If you have been arrested under the suspicion of driving while intoxicated in New Jersey, otherwise known as a DUI or driving under the influence of alcohol or drugs, then there are a variety of things that you will need to know in order to proceed with the best chances of a positive outcome.
Primarily, the most important thing that you need to know is that hiring a New Jersey DWI lawyer is essential to your situation.
DWI law in New Jersey is complicated and overwhelming, and if you do not have specific legal knowledge about these processes, attempting to navigate the New Jersey courts can have very negative outcomes. You can read more about finding a good attorney in order to learn about how they can help.
The following information is meant to give you a brief overview of what is otherwise a very complicated process that you will need to go through.
There are many different possible agreements and outcomes that you and your attorney will be able to work towards, and an experienced lawyer can review your case and identify the possible outcomes in order to determine the best way forward.
However, the following information can give you some valuable insight into what to expect after your DWI arrest in New Jersey.
You Are Not Obligated to Submit to Field Sobriety Tests
When a police officer in New Jersey suspects that a driver is under the influence of alcohol or other drugs, they will likely request that the driver submits to a battery of tests known as field sobriety tests. These tests are intended to give the officer a better idea of whether or not the driver is in control of their mental and physical faculties, but the tests are deeply flawed.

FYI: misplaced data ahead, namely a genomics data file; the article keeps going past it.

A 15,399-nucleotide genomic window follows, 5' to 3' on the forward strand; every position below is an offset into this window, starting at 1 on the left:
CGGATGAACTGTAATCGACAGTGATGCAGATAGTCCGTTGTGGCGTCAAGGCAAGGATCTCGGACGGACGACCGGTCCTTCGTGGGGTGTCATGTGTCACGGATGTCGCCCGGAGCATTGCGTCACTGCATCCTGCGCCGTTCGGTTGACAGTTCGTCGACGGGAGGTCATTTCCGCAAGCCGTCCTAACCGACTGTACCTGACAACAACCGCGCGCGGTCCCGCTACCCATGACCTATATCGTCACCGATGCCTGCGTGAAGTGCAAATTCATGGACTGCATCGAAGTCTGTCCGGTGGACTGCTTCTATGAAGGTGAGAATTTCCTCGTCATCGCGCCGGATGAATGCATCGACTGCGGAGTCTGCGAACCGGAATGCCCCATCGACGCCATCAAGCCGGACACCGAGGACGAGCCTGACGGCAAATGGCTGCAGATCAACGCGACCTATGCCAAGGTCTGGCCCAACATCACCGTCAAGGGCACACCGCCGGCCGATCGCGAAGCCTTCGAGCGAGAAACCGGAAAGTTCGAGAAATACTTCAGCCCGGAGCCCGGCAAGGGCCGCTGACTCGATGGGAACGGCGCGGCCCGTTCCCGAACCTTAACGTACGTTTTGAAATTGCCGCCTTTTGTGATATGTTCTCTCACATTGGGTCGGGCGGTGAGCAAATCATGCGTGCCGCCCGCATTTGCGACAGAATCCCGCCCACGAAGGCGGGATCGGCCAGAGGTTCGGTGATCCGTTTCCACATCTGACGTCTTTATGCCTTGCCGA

Since there is no truly objective way to pass or fail one of these exams, it is highly subjective to the officer’s own interpretation of the situation, and likely do not account for things like stress, anxiety, roadside conditions, and more. Therefore, you are under no obligation to submit to these exams, although a refusal will definitely be revisited in court.
You Are Obligated to Submit to a Blood Alcohol Test
While you are not legally obliged to submit to a field sobriety test, you agree to something known as “implied consent” when you are issued your driver license by the New Jersey Motor Vehicle Commission. By carrying a driver’s license, you agree to submit to any breath test that a police officer requests during a traffic stop, and a refusal to do so results in an automatic license suspension of 7 months for your first refusal, as well as a fine. Additionally, refusing your breath test will not help you avoid an arrest, meaning you will ultimately end up submitting to one after a warrant is approved by a judge.
However, implied consent does not apply to blood or urine tests, meaning that you do not need to submit to one of these tests during a traffic stop and deal with the same repercussions.
You Don’t Need to Answer Any Questions
During a traffic stop or arrest, you are under no obligation to answer any questions that an officer asks. While it is very important to remain respectful during your arrest as a way to avoid complications, you have the right to remain silent under the Fifth Amendment of the U.S. Constitution. Waiting until you have proper legal representation is a good idea, since anything that you say during your arrest will be used during your court case.